Continuous integration (CI) automatically builds your codes,runs tests on a variety of different platforms, and deploys all manner of builds and documentation as desired Typically this may be run when new code is proposed (e.g. through GitHub Pull Requests), or committed to the repository. CI is useful for catching bugs before they reach your end users, and for testing on platforms that are not available to every developer.
CI can be broken down into several stages. Most CI should at least build the code and then run unit tests. The build stage takes the source code and does any compilation and dependency resolution/installation for the next stage. Compiled languages like C++ and Rust require this step to turn all the source code into executables. Interpreted languages like Python or R do not usually need this step explicitly to turn source code into compiled code, but still typically need to install dependencies. The unit test stage runs a series of tests to ensure the code is working as expected without syntactical or logical errors. Most, if not all, codes should have these. Some codes where accuracy is needed (especially in the scientific field) should also include a regression test stage where accuracy is compared against computed values. Regression tests can take significantly longer than unit tests and may need to be relegated to very infrequent CI runs, or handled through a separate means. Lastly a deploy stage can take any compiled and verified code and push it to the appropriate branch or service to make it available. Deployment can also include things such as documentation pages, API’s, and experimental/nightly builds.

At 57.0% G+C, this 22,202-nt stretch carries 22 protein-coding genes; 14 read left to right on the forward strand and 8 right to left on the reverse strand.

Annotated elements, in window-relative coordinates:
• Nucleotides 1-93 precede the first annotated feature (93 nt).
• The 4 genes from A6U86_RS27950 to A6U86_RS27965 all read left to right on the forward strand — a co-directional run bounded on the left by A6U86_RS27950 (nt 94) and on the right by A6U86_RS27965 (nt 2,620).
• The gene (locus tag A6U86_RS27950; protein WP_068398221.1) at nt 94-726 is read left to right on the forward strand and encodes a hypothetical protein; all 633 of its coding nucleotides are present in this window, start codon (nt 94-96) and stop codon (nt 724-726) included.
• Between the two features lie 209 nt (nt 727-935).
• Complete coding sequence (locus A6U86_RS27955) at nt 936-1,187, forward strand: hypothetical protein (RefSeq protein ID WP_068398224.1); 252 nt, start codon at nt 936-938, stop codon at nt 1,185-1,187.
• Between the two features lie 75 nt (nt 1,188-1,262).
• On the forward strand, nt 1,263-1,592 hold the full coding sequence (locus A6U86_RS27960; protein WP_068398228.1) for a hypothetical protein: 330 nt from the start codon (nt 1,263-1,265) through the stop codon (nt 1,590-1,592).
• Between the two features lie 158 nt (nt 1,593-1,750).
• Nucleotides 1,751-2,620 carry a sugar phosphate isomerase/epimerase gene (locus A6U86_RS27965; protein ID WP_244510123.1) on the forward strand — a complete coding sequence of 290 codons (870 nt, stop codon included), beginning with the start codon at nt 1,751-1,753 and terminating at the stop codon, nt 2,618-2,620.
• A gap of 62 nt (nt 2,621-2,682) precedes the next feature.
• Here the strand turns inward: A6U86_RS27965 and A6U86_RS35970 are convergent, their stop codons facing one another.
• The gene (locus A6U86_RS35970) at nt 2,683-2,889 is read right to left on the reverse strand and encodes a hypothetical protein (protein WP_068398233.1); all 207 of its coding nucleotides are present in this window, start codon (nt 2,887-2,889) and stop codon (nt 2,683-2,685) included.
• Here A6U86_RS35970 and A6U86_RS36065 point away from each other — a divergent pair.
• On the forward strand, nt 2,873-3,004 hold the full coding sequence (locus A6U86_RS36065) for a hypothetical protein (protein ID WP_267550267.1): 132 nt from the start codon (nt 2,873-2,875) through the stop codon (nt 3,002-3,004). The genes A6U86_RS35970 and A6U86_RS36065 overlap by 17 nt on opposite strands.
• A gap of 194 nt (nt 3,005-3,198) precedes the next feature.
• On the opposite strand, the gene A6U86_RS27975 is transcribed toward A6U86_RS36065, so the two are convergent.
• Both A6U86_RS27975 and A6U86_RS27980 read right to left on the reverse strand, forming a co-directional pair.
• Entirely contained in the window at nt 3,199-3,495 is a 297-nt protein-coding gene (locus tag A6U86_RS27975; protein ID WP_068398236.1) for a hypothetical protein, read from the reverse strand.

GitHub itself now provides a CI service for its repositories called “GitHub Actions” which can be configured to run with most repos. However, there are also many other CI services, most of which have webhooks for integration with GitHub. There are also CI services for non-GitHub based code repositories.
Examples of CI Software/Services